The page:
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Social networks get friendly with games

Move over Wii and PS3. The hot new place to play games isn't on a console, it's on sites like Facebook and MySpace as social networks open up gaming to new audiences and unleash entirely new kinds of gameplay on the world.
Image: Who Has The Biggest Brain
If you play "Who Has The Biggest Brain?" on Facebook, be warned that everyone in your friend network might just find out how smart (or not-so-smart) you are. Playfish

Before you play a game called “Who Has The Biggest Brain?” you have to ask yourself: Do I really want to know the answer to that question?

After all, this is a game that will run you through a battery of tests and then, with the mercilessness of a fifth-grade teacher, assess your intelligence based on your performance. More importantly, since this is a game that you play on Facebook, it will then show your friends and family members how your gray matter stacks up against theirs.

And while you may believe yourself to be some sort of piping hot genius, there can be some hard truths learned here – i.e. you and everyone you know may discover that your dumb-as-a-rock dorm-mate from college possesses a brain with the computational powers of a robot, while you have the cabesa of a lowly Neanderthal. (Not that I’m speaking from personal experience or anything).

Such is the cruel nature of playing games on social networks. 

But just ask any “Scrabulous”…er…“Scrabble” fan, and they’ll tell you that one of the hottest (or is it coolest?) new places to play games isn’t on a Wii or a PlayStation 3, it’s on sites such as Facebook and MySpace. Whether it’s a brain game like “Biggest Brain,” a card game like “Texas Hold’Em,” or a game called “Friends for Sale” in which you buy and sell your friends as if they were pets  – social networks are offering up hundreds of gaming applications to play for free. More importantly, these networks are making it easy for people to combine playing games and socializing with friends into one convenient digital package that even technological Neanderthals can use.

Certainly at last month’s Casual Connect – a conference for the casual games industry – social-network games were the topic everyone seemed to be talking about. Many in the biz were buzzing about the way these sprawling friendship networks are opening up digital gaming to new audiences while, at the same time, unleashing entirely new types of games on the world.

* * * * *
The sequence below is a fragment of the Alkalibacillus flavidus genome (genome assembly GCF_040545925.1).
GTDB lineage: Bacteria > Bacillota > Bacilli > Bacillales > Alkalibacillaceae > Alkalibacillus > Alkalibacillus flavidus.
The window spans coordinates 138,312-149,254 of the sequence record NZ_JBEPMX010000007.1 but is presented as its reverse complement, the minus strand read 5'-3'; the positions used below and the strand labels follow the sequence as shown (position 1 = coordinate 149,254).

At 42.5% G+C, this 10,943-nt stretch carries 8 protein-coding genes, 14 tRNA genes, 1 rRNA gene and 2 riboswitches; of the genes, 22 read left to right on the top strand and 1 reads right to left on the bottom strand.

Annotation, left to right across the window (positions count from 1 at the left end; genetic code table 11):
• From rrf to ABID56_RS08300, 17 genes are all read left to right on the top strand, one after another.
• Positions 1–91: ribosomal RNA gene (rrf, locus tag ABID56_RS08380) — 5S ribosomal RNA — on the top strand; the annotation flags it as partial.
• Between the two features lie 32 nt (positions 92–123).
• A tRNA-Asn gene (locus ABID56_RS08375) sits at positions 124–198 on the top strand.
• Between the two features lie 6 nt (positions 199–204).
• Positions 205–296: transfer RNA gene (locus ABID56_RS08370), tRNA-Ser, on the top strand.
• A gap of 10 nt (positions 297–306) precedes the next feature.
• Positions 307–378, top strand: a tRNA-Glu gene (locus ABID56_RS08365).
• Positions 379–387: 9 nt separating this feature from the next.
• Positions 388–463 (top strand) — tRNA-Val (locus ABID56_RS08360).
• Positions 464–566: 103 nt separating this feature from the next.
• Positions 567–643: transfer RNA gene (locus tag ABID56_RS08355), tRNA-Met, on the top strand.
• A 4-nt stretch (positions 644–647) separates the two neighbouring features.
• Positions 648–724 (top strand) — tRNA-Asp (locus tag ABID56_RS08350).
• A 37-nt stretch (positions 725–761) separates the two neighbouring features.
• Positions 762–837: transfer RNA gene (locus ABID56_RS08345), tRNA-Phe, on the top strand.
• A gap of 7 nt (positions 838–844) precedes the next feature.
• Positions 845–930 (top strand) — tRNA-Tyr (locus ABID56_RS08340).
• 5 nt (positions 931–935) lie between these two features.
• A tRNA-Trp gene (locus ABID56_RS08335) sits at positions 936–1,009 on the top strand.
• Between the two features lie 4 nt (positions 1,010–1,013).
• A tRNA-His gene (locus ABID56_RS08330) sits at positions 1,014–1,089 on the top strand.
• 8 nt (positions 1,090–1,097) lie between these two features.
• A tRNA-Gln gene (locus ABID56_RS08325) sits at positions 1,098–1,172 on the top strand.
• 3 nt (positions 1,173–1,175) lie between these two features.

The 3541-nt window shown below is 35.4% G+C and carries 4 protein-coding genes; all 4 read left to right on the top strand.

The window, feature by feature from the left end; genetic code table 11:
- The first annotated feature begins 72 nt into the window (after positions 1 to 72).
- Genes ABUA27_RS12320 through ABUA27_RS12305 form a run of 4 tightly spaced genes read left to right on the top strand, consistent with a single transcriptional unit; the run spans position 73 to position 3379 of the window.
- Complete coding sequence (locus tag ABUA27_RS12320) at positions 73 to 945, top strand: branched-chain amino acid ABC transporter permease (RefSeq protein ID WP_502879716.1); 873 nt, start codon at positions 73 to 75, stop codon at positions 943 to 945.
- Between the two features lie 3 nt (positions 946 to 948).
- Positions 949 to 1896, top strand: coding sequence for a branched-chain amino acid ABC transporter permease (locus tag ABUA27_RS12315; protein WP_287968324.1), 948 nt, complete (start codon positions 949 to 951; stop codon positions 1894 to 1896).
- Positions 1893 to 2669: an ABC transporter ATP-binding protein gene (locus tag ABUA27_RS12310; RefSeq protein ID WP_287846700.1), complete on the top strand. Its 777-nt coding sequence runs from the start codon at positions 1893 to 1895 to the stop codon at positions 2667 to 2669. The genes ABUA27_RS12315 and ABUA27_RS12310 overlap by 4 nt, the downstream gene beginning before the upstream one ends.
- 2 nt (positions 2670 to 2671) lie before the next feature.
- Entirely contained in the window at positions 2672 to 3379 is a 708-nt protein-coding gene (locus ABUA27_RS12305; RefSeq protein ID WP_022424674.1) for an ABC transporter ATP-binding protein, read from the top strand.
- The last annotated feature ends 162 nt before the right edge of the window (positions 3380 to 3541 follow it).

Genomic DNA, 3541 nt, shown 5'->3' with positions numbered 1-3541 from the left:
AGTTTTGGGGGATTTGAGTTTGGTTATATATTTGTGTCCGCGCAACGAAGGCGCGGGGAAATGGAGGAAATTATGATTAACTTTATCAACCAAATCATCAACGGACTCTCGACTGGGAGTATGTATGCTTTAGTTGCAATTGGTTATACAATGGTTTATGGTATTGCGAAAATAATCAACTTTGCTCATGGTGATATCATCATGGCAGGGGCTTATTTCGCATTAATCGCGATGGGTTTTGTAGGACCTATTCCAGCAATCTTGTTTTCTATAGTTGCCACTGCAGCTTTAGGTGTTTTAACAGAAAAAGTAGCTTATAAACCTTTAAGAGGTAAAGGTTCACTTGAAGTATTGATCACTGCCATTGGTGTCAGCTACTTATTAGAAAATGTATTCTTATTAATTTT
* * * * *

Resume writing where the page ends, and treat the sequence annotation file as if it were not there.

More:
Kristian Segerstrale, CEO and co-founder of gaming company Playfish, even called social networks “the greatest game platform that has ever been built.”

The more things change…
Mark Pincus, founder and CEO of fast-rising game company Zynga, points out that games used to be inherently social things – back when board and card games existed in the real world and we gathered around a real table with real friends to play them.

With the advent of video games, playtime became a more solitary endeavor. And while the Internet has allowed gaming to return to its social roots, Pincus points out that the awkward gyrations required to find friends online and play games with them has been a deterrent for most folks.

But with the rise of MyFace and Spacebook, all your friends are now gathered online in one convenient place. “And what we’re starting to see is that as the friction comes down so that you can – in a click or two – be in a game and, even more importantly, be in a game with somebody you know – all of a sudden were seeing usage explode,” Pincus says.

The numbers are certainly awe-inspiring. For example, Zynga’s “Texas Hold’Em,” which appears on Facebook, MySpace, Bebo and Hi5, pulls in 900,000 players every day. Meanwhile, Playfish’s “Biggest Brain” boasts some 3 million monthly players on Facebook.

Part of what makes these games so convenient and easy to get started with is the fact that players don’t have to do much digging to find games they’ll like. Social-network games tend to spread via word of mouth as friends invite each other to play what they’re playing. And what a win that is for game developers.